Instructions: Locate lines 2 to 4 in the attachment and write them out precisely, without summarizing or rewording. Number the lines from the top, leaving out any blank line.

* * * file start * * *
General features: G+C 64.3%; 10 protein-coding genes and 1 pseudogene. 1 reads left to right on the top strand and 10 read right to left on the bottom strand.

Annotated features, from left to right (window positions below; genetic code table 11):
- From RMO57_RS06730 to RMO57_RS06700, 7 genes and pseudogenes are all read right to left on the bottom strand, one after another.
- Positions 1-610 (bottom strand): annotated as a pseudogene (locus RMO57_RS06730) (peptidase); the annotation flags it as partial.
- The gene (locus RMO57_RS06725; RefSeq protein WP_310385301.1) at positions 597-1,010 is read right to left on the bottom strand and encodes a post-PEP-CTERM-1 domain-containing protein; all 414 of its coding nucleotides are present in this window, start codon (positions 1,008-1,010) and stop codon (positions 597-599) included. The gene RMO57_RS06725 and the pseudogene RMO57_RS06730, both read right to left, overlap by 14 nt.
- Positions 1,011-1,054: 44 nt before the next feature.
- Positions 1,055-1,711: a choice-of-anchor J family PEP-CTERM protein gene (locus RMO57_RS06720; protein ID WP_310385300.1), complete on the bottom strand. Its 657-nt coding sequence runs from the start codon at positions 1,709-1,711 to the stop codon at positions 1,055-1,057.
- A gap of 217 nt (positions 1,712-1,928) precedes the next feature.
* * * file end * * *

Annotated features, from left to right (window positions below; genetic code table 11):
- From RMO57_RS06730 to RMO57_RS06700, 7 genes and pseudogenes are all read right to left on the bottom strand, one after another.
- Positions 1-610 (bottom strand): annotated as a pseudogene (locus RMO57_RS06730) (peptidase); the annotation flags it as partial.